HOUSTON -- "All right," was the assessment of legendary Mexican goalkeeper
El Tri failed for the 10th straight time to beat the U.S. on American soil, but this time the dominating contingent of Mexican supporters in the Houston crowd of 70,103 wasn't left as disappointed as usual.
In the previous nine U.S.-hosted Mexico games, the U.S. won eight and tied once while outscoring the Mexicans, 15-1.
"It was OK," said U.S. defender
In fact, it was better than "OK." More exciting than "all right."
It was the highest scoring U.S.-Mexico game since a 2-2 tie in 1997 in Foxboro, Mass. That was back when Campos was on the field.
On Wednesday, after an opening 20 minutes on Wednesday that could have had fans regretting the chunk of change they spent on an exhibition -- ticket prices averaged more than $50; parking cost $25 -- the game came alive with three Mexican scoring chances.
But as has become the trend in this rivalry, the U.S., despite fewer chances and less possession, scored first -- a 30th-minute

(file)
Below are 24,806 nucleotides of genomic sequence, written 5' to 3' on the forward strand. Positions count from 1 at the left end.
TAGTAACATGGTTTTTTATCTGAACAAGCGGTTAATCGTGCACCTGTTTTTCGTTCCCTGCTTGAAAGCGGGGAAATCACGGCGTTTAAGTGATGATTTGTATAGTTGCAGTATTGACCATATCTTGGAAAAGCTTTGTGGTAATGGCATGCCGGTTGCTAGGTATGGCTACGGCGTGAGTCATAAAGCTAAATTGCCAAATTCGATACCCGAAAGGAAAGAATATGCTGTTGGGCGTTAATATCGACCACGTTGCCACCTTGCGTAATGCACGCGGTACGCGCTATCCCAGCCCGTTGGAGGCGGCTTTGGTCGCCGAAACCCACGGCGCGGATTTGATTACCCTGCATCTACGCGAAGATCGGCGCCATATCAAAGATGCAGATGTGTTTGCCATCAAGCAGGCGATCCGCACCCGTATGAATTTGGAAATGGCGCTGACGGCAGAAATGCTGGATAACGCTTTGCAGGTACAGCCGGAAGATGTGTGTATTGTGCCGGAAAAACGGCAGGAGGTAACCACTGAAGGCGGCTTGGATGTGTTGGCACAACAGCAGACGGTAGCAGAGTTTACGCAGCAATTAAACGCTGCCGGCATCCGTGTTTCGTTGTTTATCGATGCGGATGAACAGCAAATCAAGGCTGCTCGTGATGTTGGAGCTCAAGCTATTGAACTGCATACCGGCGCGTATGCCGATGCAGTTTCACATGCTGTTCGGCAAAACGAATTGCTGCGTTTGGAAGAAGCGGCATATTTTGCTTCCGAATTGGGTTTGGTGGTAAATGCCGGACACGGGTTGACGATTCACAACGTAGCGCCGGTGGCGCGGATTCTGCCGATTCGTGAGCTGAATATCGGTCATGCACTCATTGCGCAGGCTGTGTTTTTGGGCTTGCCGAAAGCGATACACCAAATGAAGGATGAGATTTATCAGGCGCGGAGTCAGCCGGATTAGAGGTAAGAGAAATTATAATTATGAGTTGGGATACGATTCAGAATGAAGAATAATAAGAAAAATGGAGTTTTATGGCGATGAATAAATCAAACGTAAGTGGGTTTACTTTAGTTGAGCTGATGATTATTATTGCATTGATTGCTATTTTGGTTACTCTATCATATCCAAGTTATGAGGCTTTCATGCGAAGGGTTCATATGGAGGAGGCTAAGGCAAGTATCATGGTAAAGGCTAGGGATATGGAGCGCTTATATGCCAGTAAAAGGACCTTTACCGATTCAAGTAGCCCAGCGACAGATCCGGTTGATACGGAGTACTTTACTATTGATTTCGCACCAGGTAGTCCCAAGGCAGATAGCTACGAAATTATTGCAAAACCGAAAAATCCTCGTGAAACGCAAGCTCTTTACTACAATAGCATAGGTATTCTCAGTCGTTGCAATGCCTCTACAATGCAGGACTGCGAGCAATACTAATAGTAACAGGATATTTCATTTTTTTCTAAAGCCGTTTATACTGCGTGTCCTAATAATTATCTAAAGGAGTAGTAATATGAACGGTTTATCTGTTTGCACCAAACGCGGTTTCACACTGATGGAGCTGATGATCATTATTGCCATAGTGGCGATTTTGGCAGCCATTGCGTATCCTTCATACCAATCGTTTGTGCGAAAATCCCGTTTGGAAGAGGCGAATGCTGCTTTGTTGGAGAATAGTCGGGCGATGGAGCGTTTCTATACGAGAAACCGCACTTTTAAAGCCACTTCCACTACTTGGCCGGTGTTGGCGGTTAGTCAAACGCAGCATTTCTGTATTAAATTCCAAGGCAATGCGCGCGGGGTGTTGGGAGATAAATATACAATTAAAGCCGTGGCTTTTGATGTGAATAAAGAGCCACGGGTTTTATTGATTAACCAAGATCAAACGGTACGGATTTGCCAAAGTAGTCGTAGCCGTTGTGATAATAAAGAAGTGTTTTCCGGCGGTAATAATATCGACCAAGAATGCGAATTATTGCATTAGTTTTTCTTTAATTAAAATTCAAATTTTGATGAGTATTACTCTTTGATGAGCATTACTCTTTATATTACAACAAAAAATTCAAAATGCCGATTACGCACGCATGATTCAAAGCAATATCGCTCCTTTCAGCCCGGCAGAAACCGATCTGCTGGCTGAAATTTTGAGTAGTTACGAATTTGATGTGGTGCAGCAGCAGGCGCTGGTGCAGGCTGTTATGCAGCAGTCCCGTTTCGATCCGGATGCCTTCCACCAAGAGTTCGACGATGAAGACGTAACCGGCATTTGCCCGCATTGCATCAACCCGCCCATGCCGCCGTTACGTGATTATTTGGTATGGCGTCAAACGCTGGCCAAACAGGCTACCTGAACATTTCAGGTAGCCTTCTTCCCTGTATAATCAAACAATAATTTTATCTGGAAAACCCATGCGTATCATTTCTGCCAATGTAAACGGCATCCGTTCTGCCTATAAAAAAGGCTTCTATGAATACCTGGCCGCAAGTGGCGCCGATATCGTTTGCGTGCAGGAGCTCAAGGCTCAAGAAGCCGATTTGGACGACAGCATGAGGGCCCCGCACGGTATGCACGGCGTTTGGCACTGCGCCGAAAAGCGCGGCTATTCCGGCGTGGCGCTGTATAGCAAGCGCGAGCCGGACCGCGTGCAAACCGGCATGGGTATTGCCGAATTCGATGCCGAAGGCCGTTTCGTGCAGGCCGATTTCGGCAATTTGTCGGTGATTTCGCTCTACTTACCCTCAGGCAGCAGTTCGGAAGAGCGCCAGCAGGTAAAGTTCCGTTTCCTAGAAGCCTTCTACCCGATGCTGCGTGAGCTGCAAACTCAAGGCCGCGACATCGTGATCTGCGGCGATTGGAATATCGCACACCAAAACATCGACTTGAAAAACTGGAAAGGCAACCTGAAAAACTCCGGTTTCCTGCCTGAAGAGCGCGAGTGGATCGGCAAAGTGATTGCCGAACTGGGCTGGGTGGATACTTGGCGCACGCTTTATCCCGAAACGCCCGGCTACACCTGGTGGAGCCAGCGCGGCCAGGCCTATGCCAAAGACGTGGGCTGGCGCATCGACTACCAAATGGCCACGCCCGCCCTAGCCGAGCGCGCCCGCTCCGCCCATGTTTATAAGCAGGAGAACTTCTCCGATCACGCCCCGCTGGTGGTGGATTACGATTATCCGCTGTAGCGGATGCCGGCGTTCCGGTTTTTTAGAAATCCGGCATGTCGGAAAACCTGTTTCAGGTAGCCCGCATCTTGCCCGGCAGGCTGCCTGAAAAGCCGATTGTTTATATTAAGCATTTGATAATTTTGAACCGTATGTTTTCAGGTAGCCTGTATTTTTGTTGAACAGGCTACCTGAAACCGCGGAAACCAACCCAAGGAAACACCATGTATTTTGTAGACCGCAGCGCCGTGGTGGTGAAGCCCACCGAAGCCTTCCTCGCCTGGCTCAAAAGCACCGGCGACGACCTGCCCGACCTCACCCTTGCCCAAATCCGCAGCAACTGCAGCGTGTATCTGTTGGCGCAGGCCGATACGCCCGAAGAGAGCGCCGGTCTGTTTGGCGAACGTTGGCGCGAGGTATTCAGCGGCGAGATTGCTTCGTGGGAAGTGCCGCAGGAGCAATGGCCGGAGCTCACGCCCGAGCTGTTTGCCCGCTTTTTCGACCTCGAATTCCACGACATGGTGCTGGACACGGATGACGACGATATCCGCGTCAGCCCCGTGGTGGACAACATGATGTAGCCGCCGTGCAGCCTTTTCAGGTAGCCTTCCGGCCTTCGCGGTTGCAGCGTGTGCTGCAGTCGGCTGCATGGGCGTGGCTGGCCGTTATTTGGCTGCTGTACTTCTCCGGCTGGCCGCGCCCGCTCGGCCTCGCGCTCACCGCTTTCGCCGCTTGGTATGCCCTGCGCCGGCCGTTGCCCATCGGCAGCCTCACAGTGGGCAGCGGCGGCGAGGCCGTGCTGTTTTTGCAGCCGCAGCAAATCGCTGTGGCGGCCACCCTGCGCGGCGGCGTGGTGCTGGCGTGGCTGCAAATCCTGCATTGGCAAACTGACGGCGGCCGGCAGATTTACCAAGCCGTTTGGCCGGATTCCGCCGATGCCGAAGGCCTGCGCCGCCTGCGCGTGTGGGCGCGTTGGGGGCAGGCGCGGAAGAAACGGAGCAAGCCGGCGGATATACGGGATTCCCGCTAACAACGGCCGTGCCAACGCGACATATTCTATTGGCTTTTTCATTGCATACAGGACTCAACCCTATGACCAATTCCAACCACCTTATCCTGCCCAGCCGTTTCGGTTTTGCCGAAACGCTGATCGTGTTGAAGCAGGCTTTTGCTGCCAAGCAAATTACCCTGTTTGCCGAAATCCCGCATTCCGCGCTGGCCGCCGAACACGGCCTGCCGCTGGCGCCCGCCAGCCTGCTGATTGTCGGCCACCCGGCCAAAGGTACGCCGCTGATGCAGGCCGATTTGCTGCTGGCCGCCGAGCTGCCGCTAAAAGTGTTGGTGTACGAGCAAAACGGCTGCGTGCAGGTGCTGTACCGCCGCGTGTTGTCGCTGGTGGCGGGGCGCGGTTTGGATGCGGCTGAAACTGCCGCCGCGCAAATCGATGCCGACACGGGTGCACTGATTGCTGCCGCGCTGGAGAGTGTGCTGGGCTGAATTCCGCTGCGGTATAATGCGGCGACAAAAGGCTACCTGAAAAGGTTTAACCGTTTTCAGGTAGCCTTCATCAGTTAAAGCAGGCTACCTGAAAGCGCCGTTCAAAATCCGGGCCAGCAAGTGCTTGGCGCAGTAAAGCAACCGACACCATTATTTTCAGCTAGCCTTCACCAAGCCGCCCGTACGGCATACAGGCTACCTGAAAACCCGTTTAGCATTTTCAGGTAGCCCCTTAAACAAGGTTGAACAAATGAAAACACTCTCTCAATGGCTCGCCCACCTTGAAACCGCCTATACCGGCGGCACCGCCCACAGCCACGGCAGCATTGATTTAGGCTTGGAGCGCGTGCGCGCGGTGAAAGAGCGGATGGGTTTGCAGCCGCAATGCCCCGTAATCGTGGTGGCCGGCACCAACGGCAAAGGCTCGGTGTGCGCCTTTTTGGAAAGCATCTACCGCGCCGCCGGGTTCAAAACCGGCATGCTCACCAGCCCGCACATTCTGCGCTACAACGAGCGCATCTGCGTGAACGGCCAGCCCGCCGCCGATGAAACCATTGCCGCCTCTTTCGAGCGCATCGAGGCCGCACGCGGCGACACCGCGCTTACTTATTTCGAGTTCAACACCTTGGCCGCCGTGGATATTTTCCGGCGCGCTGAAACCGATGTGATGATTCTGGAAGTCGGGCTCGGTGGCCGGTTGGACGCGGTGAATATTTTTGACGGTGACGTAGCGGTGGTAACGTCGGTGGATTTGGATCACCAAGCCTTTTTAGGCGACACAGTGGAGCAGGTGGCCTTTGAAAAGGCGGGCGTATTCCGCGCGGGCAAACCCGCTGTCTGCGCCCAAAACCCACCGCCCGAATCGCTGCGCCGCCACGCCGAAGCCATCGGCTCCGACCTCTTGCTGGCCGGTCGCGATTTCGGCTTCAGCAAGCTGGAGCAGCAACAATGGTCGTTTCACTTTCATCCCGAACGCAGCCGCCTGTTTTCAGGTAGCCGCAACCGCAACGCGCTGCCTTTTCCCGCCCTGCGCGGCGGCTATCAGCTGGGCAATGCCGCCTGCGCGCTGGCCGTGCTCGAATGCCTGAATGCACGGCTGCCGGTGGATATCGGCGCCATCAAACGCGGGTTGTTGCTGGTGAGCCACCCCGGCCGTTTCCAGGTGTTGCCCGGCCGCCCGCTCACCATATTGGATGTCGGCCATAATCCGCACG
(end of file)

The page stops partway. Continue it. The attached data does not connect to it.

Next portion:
Moor, who would not have been the starting right back had
It was the first U.S. goal for the 18-year-old Altidore, who was making his first start and third appearance.
Altidore partnered in the attack with
Donovan played wide right in the midfield. Besides the assist, he rarely troubled the Mexicans.
With a central midfield duo
"They did a better job of keeping possession than we did," said Dempsey. "But we've always been good at making the most of our chances and putting the ball in the net against them."
Although the outside backs struggled -- shaky left back
"[Mexico's] ability to play under pressure is very good," said U.S. coach